By Nicholas Kitonyi | GuruFocus.com
The insurance industry thrives on the fear of financial loss. However, those last five words have been gold coated to appear different in many ways. Some view insurance as a means of managing risk while others see it as an opportunity to get a new asset whenever the old one is wrecked. Whichever way you look at it, there is some level of fear involved.
This fear can be more intense in some sections of the insurance industry than it is in others. Auto insurance is not one of them. In fact, people are becoming very selective in the type of insurance they buy for their vehicles. Public liability insurance, on the other hand, is one of the segments that those buying insurance tend to be under intense fear. While it continues to gain popularity in the market, it is still pretty much ignored by many insurance companies. Most insurance companies incorporate public liability insurance benefits within general insurance products.
According to this definition on Be Wiser Business insurance, public liability insurance protects businesses from financial losses associated with customer lawsuits. It provides cover if a customer is injured on your premises or if you accidently damaged somebody else’s property when carrying out your work.
One of the most famous customer lawsuits was filed by Stella Liebeck against McDonald’s Corp. (MCD), in which case the jury awarded her $2.7 million in punitive damages. For those unfamiliar with the lawsuit, here is a quick rundown of what transpired.
In 1992, Liebeck spilled a McDonald’s coffee in her lap, causing third-degree burns on her legs, lap and groin area. She tried to solicit McDonald’s for $20,000 to cover the skin grafts required for her injuries and other related expenses, but McDonald’s offered only $800. After going to trial in 1994, the liability suit was settled for a total of $2.86 million, including $160,000 for the jury damages.
Since then, McDonald’s has been sued by more than 700 customers in relation to the temperature of its coffee, which according to the Liebeck lawsuit ranges from 180 to 190 degrees Fahrenheit. This is at least 40 degrees higher than in most restaurants.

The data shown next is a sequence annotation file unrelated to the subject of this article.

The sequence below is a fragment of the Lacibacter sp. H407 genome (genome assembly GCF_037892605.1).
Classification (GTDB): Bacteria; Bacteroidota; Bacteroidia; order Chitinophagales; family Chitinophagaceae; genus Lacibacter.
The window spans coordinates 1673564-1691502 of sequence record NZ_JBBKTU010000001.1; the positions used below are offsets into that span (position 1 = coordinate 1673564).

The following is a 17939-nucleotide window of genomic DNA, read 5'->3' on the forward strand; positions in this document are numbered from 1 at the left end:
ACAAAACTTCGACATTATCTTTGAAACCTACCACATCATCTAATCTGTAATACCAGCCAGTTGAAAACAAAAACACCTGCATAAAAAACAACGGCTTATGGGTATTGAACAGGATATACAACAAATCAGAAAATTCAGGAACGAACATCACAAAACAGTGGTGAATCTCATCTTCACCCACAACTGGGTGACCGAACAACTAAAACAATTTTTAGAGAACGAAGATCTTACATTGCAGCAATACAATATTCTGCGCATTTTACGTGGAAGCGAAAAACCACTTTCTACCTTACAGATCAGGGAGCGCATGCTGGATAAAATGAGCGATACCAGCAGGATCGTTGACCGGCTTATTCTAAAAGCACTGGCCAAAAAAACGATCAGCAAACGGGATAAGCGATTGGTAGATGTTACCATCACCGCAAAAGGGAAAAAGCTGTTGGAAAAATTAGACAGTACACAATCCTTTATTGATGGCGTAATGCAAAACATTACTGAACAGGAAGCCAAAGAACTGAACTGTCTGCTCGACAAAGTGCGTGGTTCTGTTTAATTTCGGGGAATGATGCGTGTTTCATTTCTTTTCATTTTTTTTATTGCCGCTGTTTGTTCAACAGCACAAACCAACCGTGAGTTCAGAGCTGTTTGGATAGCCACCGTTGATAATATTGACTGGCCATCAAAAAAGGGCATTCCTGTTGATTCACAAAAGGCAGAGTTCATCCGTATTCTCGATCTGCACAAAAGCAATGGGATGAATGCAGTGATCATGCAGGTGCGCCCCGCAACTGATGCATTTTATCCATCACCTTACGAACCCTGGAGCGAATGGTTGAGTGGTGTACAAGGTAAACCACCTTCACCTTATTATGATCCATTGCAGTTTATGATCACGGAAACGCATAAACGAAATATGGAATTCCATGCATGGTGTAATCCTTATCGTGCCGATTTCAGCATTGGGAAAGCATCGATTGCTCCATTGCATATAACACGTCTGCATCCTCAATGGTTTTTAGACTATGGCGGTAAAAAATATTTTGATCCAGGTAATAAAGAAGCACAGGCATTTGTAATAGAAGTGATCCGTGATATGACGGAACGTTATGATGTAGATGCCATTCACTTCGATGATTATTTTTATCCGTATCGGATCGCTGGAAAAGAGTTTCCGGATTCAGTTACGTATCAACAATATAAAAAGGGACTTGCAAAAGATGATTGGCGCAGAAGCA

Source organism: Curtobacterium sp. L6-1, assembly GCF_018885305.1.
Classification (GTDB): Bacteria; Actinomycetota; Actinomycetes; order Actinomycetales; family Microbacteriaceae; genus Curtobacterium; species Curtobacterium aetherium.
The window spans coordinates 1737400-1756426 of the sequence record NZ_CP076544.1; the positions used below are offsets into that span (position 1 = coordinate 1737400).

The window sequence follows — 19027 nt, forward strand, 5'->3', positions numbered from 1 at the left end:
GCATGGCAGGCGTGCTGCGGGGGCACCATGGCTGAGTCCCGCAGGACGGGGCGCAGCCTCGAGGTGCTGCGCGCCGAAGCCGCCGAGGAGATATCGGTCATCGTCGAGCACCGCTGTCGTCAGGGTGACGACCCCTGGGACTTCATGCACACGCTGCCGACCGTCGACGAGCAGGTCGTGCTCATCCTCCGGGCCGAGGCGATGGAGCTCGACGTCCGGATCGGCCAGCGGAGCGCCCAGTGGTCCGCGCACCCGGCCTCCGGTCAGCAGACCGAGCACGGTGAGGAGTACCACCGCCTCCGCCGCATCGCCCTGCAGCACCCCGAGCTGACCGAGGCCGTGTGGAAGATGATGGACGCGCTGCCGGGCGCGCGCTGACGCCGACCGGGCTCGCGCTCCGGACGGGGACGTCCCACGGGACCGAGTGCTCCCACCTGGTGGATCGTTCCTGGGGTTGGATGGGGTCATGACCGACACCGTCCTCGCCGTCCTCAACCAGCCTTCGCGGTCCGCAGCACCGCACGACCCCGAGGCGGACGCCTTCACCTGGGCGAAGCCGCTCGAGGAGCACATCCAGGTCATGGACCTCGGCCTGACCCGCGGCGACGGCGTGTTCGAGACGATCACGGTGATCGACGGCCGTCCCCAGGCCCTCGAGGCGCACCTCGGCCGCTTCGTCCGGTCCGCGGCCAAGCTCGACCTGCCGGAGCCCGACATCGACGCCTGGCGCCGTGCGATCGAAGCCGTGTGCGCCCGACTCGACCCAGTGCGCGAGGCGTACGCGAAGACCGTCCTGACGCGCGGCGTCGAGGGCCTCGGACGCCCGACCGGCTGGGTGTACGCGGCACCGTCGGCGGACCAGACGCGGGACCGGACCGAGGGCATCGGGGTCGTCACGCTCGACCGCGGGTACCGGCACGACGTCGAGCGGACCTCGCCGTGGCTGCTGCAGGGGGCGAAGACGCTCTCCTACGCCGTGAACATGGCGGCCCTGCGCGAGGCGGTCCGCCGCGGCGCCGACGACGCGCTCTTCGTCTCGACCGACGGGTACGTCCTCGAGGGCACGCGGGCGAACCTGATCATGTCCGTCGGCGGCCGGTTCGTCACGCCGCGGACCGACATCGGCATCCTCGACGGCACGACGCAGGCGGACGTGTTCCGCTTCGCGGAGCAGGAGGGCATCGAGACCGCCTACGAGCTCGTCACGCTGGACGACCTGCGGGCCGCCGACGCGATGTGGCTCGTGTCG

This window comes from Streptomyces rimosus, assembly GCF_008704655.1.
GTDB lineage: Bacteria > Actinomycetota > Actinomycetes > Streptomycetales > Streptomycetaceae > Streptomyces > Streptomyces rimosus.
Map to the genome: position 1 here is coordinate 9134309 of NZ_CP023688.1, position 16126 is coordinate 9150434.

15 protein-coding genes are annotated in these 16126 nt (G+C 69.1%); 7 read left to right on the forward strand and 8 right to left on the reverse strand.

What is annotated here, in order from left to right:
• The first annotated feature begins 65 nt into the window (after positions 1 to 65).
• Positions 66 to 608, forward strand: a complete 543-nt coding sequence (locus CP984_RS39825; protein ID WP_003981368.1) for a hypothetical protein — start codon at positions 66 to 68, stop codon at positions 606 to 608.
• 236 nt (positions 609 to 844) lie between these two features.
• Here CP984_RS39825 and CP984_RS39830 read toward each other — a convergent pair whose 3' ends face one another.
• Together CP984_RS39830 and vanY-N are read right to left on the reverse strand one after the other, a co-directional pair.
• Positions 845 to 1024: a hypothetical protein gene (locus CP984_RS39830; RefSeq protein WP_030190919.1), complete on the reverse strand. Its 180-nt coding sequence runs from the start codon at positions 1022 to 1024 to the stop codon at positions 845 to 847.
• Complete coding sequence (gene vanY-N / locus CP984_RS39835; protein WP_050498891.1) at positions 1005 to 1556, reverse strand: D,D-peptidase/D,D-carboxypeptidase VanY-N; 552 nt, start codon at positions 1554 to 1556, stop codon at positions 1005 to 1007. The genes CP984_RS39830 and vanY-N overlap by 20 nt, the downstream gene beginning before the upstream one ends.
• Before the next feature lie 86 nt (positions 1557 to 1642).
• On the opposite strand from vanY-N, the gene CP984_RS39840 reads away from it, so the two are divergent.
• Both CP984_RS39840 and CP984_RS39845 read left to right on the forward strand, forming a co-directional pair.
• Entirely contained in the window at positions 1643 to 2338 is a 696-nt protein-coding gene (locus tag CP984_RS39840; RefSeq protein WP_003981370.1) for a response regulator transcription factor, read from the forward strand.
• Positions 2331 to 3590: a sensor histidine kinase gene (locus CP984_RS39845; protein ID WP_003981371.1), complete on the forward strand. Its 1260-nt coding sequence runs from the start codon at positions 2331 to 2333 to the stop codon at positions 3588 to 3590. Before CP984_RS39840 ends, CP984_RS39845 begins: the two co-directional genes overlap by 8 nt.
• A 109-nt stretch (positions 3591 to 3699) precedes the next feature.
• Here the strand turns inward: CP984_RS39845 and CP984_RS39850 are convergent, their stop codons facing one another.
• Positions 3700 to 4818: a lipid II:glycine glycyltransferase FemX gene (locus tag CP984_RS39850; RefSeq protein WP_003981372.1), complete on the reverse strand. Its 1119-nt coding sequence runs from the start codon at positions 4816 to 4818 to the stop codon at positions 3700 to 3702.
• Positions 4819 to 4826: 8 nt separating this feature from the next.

There has been an increase in the number of public liability lawsuits across all business sectors, but most are not recognized as such, especially when it comes to buying insurance coverage for financial losses associated with such lawsuits. Nonetheless, the more the courts continue to rule in favor of customers, the more public liability lawsuits we are likely to see. Given the current business environment and the unerring ability of customers to bring businesses down through lawsuits, it explains why many are increasingly buying insurance against public liability.
One of the largest players in general liability insurance is Old Republic International Corp. (ORI). The company primarily focuses on general and title insurance. Public liability insurance falls under the category of general insurance at many insurance companies, and this is no different at Old Republic.
This means if the insured seeks to buy public liability insurance, then they may be forced to take up the general insurance option in these companies. Some businesses looking to buy public liability insurance try to avoid the high cost associated with paying premiums for general liability insurance, which as the name suggests covers pretty much everything. To some, the extra coverage is unnecessary, hence the need for choice. But from the perspective of an insurance company’s revenues, public liability insurance is inseparable from general liability insurance.
Old Republic International receives nearly 60% of its revenue from the general insurance business. The company notes “the majority of coverages [in general insurance business, the Old Republic General Insurance Group] are liability and workers’ compensation insurance products.” So it is clear that in most cases, the public liability insurance features are incorporated in the general liability insurance business.
Public liability is specific. It protects business owners and their businesses from financial losses due to injury to a member of the public on their premises because of negligence. On the other hand, general liability insurance covers payments for bodily injury, property damage, libel, slander or judgments and fees involved in defending lawsuits from customers, employees or even shareholders.
As such, while public liability insurance is cheaper, it also leaves businesses and their owners exposed to other potential lawsuits that can lead to substantial financial losses. This explains why most insurance companies are reluctant to offer public insurance liability as a standalone product to customers.
Disclosure: No position in stocks mentioned in this article.
This article first appeared on GuruFocus.